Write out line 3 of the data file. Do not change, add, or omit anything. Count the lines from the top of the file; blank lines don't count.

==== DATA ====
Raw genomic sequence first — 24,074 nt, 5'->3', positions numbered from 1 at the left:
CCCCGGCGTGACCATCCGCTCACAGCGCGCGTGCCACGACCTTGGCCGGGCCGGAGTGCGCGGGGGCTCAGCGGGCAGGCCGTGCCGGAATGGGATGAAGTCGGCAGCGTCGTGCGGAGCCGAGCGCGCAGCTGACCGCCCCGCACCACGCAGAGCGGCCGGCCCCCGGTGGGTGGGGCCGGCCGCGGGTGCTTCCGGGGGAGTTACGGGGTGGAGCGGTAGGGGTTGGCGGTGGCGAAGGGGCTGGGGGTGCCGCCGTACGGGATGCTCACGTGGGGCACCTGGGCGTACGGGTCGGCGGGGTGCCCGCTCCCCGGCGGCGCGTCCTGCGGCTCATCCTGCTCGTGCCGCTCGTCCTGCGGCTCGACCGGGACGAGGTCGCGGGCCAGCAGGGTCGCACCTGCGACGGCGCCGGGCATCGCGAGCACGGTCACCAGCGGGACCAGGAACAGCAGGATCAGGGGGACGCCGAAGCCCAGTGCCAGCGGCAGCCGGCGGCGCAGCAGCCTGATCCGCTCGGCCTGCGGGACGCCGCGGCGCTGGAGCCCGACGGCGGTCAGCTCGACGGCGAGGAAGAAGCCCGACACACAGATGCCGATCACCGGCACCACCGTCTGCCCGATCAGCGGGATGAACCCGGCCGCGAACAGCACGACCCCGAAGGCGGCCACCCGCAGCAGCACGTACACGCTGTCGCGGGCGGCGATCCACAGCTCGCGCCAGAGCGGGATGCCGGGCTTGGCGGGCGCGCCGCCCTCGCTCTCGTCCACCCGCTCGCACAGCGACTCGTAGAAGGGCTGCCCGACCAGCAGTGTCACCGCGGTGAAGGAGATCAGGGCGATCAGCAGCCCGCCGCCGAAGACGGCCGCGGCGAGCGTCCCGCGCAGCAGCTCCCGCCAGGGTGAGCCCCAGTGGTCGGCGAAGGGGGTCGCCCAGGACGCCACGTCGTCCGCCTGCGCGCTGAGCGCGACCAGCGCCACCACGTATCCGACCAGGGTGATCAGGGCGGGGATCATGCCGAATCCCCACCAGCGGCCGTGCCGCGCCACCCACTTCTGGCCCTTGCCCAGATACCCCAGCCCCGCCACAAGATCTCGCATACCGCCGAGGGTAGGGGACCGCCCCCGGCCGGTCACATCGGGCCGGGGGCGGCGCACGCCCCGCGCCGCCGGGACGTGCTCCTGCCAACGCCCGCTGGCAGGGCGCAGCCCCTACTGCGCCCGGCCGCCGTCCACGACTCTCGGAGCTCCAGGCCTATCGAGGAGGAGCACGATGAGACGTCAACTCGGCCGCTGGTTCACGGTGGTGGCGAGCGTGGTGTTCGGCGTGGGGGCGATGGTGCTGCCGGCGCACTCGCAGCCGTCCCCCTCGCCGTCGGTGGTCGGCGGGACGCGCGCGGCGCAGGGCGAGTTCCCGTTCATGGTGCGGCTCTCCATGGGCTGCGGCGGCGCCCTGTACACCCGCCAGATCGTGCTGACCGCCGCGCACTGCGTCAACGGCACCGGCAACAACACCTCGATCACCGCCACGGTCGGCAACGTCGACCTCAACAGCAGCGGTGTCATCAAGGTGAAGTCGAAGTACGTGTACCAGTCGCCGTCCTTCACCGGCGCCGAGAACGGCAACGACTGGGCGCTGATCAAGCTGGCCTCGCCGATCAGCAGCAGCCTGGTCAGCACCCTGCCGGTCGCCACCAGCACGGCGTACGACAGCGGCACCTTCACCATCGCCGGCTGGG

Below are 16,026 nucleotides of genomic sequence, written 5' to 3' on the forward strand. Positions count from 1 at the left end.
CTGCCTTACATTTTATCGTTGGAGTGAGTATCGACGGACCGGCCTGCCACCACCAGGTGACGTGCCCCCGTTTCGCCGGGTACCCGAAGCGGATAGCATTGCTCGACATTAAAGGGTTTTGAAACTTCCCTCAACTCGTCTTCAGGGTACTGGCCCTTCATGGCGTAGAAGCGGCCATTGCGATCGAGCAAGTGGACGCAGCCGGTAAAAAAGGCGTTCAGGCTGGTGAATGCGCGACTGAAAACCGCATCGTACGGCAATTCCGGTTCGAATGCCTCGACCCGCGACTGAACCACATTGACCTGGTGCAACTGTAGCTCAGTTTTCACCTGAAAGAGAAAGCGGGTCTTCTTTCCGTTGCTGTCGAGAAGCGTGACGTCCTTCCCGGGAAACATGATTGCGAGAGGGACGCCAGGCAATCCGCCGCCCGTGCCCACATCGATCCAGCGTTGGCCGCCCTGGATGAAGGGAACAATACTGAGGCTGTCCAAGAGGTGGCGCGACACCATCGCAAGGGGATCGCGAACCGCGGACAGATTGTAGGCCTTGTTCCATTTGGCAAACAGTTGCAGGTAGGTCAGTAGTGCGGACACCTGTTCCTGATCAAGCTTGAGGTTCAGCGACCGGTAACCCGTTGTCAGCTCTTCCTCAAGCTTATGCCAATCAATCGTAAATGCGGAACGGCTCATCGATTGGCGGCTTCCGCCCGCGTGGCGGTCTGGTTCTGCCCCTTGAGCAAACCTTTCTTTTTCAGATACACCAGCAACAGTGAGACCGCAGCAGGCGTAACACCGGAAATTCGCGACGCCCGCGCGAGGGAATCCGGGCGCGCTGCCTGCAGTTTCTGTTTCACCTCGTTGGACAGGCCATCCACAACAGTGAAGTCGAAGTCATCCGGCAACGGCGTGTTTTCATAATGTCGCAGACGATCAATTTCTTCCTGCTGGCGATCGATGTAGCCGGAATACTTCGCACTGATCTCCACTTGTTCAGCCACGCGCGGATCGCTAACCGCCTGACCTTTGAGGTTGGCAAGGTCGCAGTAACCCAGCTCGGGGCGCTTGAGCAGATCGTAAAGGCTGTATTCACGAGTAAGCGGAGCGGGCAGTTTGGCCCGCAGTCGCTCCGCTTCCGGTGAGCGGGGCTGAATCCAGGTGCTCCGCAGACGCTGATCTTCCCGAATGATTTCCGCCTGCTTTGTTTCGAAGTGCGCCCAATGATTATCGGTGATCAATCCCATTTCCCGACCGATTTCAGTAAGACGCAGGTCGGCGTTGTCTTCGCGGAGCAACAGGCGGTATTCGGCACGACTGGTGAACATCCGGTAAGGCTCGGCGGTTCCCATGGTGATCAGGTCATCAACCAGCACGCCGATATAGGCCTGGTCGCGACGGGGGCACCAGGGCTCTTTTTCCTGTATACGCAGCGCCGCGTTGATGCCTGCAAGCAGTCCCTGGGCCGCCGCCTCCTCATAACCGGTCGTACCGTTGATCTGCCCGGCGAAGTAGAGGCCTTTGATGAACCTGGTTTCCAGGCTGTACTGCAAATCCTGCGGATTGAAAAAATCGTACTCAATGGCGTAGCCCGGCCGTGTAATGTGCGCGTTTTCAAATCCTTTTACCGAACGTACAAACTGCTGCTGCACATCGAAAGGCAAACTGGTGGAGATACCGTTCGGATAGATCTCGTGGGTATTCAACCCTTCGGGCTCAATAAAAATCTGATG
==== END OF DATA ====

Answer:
Below are 16,026 nucleotides of genomic sequence, written 5' to 3' on the forward strand. Positions count from 1 at the left end.